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natural cleaning

Home and Garden, Natural Cleaning

A Plastic-Free Cleaning Hack (No Vinegar Required!)

plastic-free cleaning hack

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Who Loves A Plastic-Free Cleaning Hack?

I certainly love a good plastic-free cleaning hack.  I make most of my own homemade cleaning products, a lot of which are made without plastic.

Then there are the cleaning products that are made with vinegar.  Now, I love white vinegar and buy my vinegar in bulk, but of course, it comes in a five-litre plastic carton.

I use white vinegar a lot in my cleaning and laundry, so for me, it’s good environmental practice to purchase bulk white vinegar rather than individual plastic bottles of chemically dubious shop bought cleaning products.

However, I have had people ask me if there is a plastic-free way to buy white vinegar in large volumes. The simple answer so far is there is no way to buy white vinegar in bulk sizes in anything but plastic.  Vinegar corrodes metal, and a five-litre glass bottle would be difficult to transport and prone to breakage.

Even if you buy vinegar from a packaging-free shop, that vinegar probably arrived at the shop in a five-litre plastic carton because there’s no other easy way to transport 5 litres of vinegar in anything but plastic. Plastic it is, sadly.

However, I recently discovered a clever plastic-free cleaning hack from Dri-Pak that acts as a brilliant white vinegar substitute.  It also had the added benefit that it doesn’t smell like vinegar if you or a family member is a little nose sensitive to white vinegar.

What is it?  A humble £2 cardboard box of Citric Acid*.

plastic-free cleaning

With this little plastic-free box of wonder, you can create vinegar-free cleaning sprays for your home, or use it in place of vinegar in most natural cleaning recipes that call for vinegar.

What is Citric Acid?

Citric acid is an acid compound found naturally in citrus fruits, particularly lemon and limes, but can also be formulated by fermenting sugars. Visually, it looks a lot like sugar.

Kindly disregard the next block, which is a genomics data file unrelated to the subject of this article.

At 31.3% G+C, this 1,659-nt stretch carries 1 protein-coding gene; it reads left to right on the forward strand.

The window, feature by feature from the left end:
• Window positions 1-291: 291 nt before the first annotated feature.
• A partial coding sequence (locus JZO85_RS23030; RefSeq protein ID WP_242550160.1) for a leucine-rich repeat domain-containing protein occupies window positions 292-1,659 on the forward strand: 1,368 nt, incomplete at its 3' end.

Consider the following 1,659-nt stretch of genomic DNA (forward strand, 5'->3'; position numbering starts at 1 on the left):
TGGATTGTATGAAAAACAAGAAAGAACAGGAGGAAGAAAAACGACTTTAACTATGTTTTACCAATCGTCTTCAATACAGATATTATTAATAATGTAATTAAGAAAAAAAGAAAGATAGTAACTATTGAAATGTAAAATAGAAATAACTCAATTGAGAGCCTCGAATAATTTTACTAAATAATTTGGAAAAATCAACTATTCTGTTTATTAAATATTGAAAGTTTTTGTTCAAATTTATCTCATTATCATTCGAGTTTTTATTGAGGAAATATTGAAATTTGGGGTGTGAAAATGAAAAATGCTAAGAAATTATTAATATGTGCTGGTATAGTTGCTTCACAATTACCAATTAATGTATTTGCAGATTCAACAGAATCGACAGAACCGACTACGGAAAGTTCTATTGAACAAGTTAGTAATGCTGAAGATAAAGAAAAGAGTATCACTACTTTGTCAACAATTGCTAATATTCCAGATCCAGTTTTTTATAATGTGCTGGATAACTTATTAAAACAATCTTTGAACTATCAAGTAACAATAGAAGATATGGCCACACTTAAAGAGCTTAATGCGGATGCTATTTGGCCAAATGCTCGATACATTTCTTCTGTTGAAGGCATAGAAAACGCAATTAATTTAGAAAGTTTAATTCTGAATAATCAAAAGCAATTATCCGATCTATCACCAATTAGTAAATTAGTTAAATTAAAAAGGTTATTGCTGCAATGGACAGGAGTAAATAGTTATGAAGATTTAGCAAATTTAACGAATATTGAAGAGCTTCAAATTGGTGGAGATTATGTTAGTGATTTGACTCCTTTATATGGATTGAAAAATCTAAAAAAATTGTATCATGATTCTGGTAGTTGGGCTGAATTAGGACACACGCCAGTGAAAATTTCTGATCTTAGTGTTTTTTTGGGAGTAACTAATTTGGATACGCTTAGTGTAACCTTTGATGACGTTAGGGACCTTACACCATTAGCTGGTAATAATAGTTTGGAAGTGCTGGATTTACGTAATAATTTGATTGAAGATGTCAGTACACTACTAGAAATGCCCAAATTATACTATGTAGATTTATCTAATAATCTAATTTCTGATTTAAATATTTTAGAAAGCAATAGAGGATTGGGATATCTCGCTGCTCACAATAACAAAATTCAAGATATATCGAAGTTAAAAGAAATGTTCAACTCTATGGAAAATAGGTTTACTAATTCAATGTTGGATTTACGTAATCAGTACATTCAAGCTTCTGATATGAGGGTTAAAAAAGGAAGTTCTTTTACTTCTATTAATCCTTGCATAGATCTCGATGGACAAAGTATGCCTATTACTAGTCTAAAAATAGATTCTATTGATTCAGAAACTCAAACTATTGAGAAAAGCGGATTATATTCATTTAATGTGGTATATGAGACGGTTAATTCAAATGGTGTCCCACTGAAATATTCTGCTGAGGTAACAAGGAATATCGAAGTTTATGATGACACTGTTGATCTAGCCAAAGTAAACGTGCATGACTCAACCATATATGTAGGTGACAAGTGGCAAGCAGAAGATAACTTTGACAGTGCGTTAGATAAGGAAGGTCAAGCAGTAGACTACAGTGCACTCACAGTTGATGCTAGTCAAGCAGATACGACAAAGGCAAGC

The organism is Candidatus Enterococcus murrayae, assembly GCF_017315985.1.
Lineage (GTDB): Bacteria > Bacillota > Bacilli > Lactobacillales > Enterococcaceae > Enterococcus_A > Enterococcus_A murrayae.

Its name sounds a little scary, but it’s actually a key component in home-brewing beer, and in bath bombs.  Because it’s naturally found in food; used in food and drink production; and also easily biodegrades, then it’s 100% safe to use around the home in green cleaning with a few caveats for safe making and usage, of course (see below).

How to Make a Plastic-Free Vinegar Substitute

cleaning with citric acid

Ingredients & Equipment Required

  • 500 ml hot water (boil first, and then allow to cool for 10 minutes)
  • A measuring jug and spoon
  • 2 tablespoons citric acid – I buy my boxes of Dri-Pak citric acid online from Big Green Smile* – they conveniently arrive in plastic-free packaging.  The citric acid box is even wrapped in a compostable bag, in case of spillage in transit, that I then use for kitchen scraps.  Alternatively, for a local supplier, try homebrew shops, Asian supermarkets, chemists, or hardware shops.
  • 500 ml spray bottle – recycle an old glass or plastic bottle – glass vinegar bottles are ideal –  and spray nozzle, or you can purchase a glass spray bottle here*.
  • Optional: a few drops of your favourite essential oil

Method

Pour the hot water into your measuring jug.

Stirring well, dissolve the citric acid in the hot water.

Add 20 drops of essential oil if required.  I went for 10 drops of lemon essential oil* and 10 drops of rosemary essential oil for a Mediterranean scented cleaning spray but feel free to use what you have to hand.  Lavender essential oil and tea tree essential oil are both great anti-bacterial options, for example.

Decant the mixture into your spray bottle and off you go!  How’s that for a clever plastic-free cleaning hack?!

What Can You Clean With Citric Acid?

Citric acid is a great all-round cleaner.  It kills bacteria, mould, and mildew, and is brilliant for general disinfecting and cleaning.  Where it comes into its own is that it’s really effective at removing soap scum, hard water stains, calcium deposits, lime, and rust.